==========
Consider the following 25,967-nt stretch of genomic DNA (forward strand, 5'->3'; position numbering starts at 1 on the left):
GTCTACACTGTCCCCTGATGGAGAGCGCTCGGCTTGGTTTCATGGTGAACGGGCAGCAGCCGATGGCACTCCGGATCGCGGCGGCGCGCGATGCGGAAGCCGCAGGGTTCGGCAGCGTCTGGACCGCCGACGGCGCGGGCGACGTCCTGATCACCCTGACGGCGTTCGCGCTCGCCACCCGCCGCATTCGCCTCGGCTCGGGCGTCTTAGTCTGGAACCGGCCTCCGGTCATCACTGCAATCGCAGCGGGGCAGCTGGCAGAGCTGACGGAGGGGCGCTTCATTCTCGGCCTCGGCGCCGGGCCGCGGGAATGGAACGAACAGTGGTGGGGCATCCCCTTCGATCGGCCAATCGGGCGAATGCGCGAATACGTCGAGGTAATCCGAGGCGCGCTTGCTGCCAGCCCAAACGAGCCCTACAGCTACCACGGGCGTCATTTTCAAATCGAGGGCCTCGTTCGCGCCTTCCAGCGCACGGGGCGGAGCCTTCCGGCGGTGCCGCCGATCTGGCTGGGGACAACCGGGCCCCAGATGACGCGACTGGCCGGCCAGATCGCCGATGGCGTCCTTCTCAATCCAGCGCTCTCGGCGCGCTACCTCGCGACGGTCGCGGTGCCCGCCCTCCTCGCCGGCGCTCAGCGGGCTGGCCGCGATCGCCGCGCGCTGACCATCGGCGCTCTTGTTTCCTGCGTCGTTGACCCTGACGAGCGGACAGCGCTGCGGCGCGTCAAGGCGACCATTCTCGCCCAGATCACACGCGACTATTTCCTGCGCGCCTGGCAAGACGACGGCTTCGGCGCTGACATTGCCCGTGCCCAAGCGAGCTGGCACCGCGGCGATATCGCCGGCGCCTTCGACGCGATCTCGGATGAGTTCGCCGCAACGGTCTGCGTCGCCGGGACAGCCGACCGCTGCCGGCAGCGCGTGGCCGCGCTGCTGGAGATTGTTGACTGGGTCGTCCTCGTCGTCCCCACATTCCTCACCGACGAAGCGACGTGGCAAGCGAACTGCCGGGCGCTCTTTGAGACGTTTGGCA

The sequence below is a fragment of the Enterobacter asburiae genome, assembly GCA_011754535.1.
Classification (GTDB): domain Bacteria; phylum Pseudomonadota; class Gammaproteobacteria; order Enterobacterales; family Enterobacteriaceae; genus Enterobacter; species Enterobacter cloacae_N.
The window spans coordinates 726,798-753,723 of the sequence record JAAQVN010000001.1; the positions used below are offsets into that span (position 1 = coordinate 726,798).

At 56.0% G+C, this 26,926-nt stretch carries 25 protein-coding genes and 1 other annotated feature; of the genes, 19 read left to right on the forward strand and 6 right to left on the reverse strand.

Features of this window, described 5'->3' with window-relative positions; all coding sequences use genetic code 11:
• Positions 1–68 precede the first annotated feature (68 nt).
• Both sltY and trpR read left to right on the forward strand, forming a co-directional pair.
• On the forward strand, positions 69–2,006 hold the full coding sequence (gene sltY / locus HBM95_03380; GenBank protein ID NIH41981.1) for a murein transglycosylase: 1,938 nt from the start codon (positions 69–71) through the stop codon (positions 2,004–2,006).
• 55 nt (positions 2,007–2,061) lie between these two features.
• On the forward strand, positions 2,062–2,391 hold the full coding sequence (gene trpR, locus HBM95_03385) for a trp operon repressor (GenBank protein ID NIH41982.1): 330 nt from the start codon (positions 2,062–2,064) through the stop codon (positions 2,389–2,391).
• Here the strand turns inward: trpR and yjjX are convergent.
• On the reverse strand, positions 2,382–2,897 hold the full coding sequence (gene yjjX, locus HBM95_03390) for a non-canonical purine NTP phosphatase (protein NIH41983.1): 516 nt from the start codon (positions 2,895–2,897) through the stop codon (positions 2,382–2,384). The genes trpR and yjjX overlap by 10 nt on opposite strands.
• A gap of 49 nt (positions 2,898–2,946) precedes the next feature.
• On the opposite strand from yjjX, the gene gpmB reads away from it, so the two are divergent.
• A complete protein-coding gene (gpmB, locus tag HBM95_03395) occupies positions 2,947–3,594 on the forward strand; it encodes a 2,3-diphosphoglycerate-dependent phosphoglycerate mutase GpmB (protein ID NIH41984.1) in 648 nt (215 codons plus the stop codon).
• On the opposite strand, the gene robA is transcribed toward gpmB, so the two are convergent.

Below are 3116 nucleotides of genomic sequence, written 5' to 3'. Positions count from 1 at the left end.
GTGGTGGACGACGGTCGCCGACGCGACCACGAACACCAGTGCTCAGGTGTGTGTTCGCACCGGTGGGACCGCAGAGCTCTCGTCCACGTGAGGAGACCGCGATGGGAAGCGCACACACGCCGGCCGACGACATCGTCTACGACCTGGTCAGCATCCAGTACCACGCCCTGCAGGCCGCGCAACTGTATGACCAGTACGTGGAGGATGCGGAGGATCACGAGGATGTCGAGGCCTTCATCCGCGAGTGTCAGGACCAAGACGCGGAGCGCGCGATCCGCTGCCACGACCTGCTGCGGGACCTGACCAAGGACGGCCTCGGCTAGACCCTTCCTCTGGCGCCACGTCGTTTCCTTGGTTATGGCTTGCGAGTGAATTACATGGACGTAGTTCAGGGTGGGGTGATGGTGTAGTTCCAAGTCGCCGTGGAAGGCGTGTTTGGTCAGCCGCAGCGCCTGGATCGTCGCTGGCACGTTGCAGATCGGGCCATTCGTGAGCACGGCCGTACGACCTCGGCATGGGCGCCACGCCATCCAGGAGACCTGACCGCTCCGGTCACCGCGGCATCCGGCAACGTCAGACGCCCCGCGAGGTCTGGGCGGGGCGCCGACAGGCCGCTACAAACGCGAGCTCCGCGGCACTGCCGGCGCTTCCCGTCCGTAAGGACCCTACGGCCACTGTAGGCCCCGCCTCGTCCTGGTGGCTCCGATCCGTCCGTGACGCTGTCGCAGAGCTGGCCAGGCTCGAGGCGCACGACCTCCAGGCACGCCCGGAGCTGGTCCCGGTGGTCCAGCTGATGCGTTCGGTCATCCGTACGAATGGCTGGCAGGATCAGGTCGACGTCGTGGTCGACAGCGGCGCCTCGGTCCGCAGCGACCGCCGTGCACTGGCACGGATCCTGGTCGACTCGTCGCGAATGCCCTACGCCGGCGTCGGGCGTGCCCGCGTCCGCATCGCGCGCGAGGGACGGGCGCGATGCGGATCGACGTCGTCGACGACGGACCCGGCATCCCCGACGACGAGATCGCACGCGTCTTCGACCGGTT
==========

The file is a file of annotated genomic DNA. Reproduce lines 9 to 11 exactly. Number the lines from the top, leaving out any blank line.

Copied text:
• Both sltY and trpR read left to right on the forward strand, forming a co-directional pair.
• On the forward strand, positions 69–2,006 hold the full coding sequence (gene sltY / locus HBM95_03380; GenBank protein ID NIH41981.1) for a murein transglycosylase: 1,938 nt from the start codon (positions 69–71) through the stop codon (positions 2,004–2,006).
• 55 nt (positions 2,007–2,061) lie between these two features.